The world’s biggest DDoS-for-hire service, Webstresser.org, is now down thanks to a coordinated international operation. The DDoS provider was shut down on Wednesday after a thorough investigation carried out by UK’s National Crime Agency and the Dutch National Police and the Dutch National Police.
According to Europol statistics, Webstresser.org’s servers were seized at 11.30 am in the Netherlands, the US and Germany. Thus, the 136,000 registered users lost access to the service which enabled operations for people with close-to-none technical knowledge or experience. The price for the service was quite affordable – just $14.99 per attack.
The administrators were located in the United Kingdom, Croatia, Canada and Serbia, Europol said, adding that:
Further measures were taken against the top users of this marketplace in the Netherlands, Italy, Spain, Croatia, the United Kingdom, Australia, Canada and Hong Kong. The illegal service was shut down and its infrastructure seized in the Netherlands, the US and Germany.
Why Are DDoS-for-Hire Services So Dangerous?
DDoS attacks used to require technical skills but with such services at hand that is no longer the case. Thanks to these services, unprofessional attackers can remotely control connected devices to direct a large amount of traffic at a website or platform they want to target.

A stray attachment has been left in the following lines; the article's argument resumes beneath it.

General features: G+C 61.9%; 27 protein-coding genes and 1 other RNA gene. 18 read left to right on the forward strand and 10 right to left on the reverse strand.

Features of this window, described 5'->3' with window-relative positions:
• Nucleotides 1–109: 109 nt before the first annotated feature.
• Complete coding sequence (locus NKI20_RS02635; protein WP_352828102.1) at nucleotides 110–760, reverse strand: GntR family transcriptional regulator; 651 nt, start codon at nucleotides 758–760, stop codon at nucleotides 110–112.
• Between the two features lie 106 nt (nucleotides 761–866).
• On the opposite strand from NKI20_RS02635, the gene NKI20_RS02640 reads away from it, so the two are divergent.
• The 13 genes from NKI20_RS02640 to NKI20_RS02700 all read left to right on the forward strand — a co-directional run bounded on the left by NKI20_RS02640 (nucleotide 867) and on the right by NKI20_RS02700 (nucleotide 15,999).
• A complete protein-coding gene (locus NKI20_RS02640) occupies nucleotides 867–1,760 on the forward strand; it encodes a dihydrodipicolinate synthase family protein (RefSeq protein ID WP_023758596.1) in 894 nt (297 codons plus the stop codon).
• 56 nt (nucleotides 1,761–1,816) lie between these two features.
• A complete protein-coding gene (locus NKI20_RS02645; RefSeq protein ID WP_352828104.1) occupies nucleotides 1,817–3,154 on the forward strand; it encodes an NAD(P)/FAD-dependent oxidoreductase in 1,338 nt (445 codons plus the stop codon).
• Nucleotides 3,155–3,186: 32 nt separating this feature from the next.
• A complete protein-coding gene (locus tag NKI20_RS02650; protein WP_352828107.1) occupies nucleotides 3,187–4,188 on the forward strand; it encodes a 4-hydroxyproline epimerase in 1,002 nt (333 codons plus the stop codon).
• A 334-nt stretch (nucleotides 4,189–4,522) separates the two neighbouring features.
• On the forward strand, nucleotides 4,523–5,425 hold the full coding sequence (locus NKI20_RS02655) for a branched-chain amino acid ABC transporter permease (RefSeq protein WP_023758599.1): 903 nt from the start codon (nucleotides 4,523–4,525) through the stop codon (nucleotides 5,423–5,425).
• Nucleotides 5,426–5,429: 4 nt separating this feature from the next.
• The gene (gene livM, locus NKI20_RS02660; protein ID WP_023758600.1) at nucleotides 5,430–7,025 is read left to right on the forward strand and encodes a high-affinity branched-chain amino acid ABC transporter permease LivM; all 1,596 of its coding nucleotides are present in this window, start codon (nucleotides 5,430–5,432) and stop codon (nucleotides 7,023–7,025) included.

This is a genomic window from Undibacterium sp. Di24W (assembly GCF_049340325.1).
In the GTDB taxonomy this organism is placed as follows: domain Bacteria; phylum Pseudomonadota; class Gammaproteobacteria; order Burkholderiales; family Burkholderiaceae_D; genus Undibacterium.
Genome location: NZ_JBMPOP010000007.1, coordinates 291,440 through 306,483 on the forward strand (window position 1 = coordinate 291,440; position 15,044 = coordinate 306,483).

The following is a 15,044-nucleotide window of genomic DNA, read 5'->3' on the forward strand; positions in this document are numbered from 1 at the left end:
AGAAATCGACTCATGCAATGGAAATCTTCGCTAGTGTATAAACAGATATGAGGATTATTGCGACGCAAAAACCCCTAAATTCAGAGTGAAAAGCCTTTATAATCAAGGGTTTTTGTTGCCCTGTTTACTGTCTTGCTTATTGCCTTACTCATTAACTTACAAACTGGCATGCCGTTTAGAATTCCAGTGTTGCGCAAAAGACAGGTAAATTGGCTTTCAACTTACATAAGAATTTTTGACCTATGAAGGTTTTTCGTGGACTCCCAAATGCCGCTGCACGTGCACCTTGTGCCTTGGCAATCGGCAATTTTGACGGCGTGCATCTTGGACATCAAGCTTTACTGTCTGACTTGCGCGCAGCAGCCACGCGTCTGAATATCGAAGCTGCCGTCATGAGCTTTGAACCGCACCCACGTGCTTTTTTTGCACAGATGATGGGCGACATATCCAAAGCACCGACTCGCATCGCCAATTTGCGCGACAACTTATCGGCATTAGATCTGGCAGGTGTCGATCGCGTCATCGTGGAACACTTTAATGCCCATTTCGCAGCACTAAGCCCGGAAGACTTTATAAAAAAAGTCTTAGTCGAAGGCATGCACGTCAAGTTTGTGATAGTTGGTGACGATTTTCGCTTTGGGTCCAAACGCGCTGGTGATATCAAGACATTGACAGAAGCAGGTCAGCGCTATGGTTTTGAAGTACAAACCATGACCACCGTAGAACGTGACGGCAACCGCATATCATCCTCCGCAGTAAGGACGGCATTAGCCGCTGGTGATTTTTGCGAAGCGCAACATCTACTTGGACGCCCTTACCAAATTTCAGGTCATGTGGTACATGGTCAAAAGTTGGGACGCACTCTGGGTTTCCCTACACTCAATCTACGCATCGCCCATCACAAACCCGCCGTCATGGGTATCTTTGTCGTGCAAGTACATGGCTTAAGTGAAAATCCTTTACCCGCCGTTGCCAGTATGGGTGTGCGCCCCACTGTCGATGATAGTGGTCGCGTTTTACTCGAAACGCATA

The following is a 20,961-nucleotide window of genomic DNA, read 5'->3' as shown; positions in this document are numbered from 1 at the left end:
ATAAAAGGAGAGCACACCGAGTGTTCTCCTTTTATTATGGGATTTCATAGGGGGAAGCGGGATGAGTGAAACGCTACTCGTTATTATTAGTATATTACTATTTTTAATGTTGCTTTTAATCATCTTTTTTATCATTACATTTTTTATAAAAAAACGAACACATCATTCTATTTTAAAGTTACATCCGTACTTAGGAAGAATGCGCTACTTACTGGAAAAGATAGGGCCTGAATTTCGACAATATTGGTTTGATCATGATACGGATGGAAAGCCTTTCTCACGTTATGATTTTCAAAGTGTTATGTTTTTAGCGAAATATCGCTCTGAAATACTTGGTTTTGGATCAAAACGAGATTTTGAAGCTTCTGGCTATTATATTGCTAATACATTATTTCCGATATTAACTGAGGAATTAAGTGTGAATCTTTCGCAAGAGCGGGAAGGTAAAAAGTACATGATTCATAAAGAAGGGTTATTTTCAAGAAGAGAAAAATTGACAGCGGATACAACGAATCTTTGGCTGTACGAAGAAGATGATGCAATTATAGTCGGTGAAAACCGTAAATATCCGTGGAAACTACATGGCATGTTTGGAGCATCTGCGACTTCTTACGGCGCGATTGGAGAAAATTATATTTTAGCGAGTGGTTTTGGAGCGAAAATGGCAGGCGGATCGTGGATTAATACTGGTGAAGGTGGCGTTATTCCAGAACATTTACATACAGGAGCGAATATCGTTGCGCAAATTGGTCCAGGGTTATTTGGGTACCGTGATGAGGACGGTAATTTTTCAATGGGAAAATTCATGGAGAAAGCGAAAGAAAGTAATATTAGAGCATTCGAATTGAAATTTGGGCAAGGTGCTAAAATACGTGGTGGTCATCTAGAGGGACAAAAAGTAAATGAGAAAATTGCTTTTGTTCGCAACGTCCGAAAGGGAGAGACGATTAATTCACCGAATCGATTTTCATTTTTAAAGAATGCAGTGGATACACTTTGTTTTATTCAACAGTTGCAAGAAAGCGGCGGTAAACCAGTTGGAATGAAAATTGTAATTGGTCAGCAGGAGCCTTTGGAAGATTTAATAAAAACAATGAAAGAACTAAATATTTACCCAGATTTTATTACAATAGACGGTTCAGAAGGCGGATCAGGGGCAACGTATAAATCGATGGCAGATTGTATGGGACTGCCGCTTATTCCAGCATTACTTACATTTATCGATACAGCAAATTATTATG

“Whether this traffic eats up the website’s bandwidth, overwhelms the server, or consumes other essential resources, the end result of an unmitigated DDoS attack is the same: the victim website is either slowed down past the point of usability, or it’s knocked completely offline, depriving users from essential online services,” Europol explains.
Seven of the UK’s biggest banks apparently were targeted in attacks in November 2017. These banks were forced to reduce operations or shut down entire systems, which led to financial losses in the hundreds of thousands to get services back up and running, as explained by the NCA.
Other targets were government institutions, police forces and the gaming industry.
As explained by Jo Goodall, the lead investigator in the operation for the NCA:
Cyber-crime by default is a threat that crosses borders. The arrests made over the past two days show that the internet does not provide bulletproof anonymity to offenders and we expect to identify further suspects linked to the site in the coming weeks and months.
“By taking down world’s largest illegal DDoS seller in a worldwide joint law enforcement operation based on NCA intelligence, we have made an unprecedented impact on DDoS cybercrime”, said Gert Ras, head of the National High Tech Crime Unit at the Dutch National Police